NPR's All Things Considered yesterday had a interesting little piece on the so-called "urban" or "ghetto" literature not meeting favor in all corners, something that has been a bit of a controversy for years. Author Terry McMillian has written a scathing letter to the head editors at Simon & Schuster, excoriating them for elevating hip-hop, street culture, for being complicit in the exploitation of African American girls and women, and for allowing poorly written, barely edited street trash to be promoted beyond more literary novels.
Of course, Terry McMillian has her own reasons for her fury, but I laughed as the pleasant voice of NPR's correspondent said that this would contribute to a "healthy debate" on the topic of urban/ghetto lit. Debate -- what a polite, classroom word! I think she meant to say 'screaming arguments.'
Supporters of urban literature are so enthusiastic about it. They insist that there are no drawbacks to the books; minority teens are now reading. In 2006, a Newsweek report added, "Hip-hop fiction is doing for 15- to 25-year-old African-Americans what 'Harry Potter' did for kids," says Matt Campbell, a buyer for Waldenbooks. "Getting a new audience excited about books."
Written in some cases by incarcerated authors, with titles like Baby Momma Drama, A Gangster's Girl and Project Chick, the tsk-tsk-ing has gotten pretty loud from worried and unhappy urban lit detractors. It reminds me of the anxiety produced by the soap opera-esque Gossip Girls series. People worried then as now that the books glorify a certain trashy lifestyle, make illegalities look attractive, reinforce stereotypes and allow other books by more mature and mainstream authors to be ignored.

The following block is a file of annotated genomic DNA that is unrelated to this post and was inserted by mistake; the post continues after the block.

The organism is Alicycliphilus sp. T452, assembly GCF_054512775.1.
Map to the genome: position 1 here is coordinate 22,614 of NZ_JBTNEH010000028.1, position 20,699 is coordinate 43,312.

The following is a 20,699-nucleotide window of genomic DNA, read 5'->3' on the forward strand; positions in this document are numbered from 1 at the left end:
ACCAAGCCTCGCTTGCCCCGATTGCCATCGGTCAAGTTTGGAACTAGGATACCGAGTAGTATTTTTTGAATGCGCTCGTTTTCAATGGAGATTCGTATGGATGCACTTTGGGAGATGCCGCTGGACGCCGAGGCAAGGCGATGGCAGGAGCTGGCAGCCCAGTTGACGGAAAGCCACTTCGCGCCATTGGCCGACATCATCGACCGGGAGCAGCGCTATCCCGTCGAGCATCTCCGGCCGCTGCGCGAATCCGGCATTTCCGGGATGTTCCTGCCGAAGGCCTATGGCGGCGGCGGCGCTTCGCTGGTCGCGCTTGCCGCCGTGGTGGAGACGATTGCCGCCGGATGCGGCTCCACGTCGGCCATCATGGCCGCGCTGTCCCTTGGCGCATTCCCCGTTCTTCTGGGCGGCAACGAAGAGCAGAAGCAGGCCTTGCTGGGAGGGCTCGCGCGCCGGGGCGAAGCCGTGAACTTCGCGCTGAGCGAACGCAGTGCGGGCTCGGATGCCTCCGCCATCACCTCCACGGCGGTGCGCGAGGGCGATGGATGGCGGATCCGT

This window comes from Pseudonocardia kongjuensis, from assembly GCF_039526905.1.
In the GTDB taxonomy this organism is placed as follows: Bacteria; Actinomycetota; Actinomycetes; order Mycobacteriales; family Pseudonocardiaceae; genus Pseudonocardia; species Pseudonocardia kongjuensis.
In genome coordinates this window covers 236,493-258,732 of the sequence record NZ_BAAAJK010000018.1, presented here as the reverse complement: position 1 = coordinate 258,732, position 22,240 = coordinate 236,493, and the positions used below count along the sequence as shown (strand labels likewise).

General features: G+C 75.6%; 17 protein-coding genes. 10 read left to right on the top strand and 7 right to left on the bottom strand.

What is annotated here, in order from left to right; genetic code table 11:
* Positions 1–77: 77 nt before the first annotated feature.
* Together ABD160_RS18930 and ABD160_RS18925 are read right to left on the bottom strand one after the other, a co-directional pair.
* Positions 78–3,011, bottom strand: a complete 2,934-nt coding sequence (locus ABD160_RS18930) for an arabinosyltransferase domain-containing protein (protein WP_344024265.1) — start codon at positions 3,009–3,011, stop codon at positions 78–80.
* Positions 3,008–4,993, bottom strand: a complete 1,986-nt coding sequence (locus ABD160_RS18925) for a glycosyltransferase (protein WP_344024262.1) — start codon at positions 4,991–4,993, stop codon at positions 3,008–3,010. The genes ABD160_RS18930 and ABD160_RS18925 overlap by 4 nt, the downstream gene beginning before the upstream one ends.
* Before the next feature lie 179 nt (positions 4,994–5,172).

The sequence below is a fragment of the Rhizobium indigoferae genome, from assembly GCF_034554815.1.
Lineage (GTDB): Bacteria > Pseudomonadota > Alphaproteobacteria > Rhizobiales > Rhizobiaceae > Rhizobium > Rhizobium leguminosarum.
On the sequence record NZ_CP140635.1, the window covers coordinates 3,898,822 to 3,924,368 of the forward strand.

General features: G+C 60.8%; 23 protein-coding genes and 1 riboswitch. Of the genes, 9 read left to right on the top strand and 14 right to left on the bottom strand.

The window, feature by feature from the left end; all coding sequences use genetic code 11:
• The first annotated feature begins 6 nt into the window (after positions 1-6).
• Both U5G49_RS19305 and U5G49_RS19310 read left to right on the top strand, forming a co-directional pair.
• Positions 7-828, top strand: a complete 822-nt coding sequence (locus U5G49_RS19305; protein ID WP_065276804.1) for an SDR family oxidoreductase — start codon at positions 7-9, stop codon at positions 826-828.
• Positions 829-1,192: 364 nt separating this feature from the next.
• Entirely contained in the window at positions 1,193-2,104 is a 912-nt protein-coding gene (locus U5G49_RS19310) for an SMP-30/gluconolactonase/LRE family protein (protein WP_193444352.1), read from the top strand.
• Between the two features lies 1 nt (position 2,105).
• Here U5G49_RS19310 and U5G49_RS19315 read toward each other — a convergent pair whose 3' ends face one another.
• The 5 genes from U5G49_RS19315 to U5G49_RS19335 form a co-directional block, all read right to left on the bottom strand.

That last bit is probably pretty true. The publishing industry seems to revolve on money and marketing, and Urban Lit is a massive money-maker; it sells sex, it sells sizzle, it sells all of the things that are easily accessible in cities, easily digestible, don't require a dictionary, and major publishing companies have leaped to take part in what is seen as a sure thing, in all likelihood ignoring other worthy projects. Unfortunately, that's just kind of the way things go. In many circles the question is brought up, "Is it literature?" but I'm not sure defining the parameters of literature would actually answer the question. What I think people really are asking is this: "Is this appropriate? Is it worthy? Is it okay to like this?"
I've been helping my niece write a novel for the last year. She's just turned eighteen, and is dead serious about this tragic morality play she's creating, where a Good Girl does Bad Things and Pays A Price. It's almost Shakespearean in its simplicity, and it occurs to me that many of the 'urban lit' novels are just the same. After reveling in the drug culture, gambling, pimping and excess, quite a few of the novels end with jail or death -- which might seem a strange end for young adult literature, but it does reveal cause and effect, and the books are being read...
When it comes down to it, young adults read what interests them, and questions about worth and appropriateness will have to be answered individually, as always. As much as I cringe over what I see to be as kind of ...tacky, it's everyone's right to indulge in tacky as much as they want, and we would all fight tooth and nail for that right.
Within urban lit, there are good books, and not so good books, as with any genre. And, frankly, since I haven't read more than a couple of books that come under the heading of "urban," and I haven't yet found anyone in the YA blogosphere who has read any of the KimaniTRU novels, much less reviewed anything else targeted to minority YA's, I can't make a judgment. I do think that the controversy is about to be revved up yet again, however, so I will stay tuned with interest...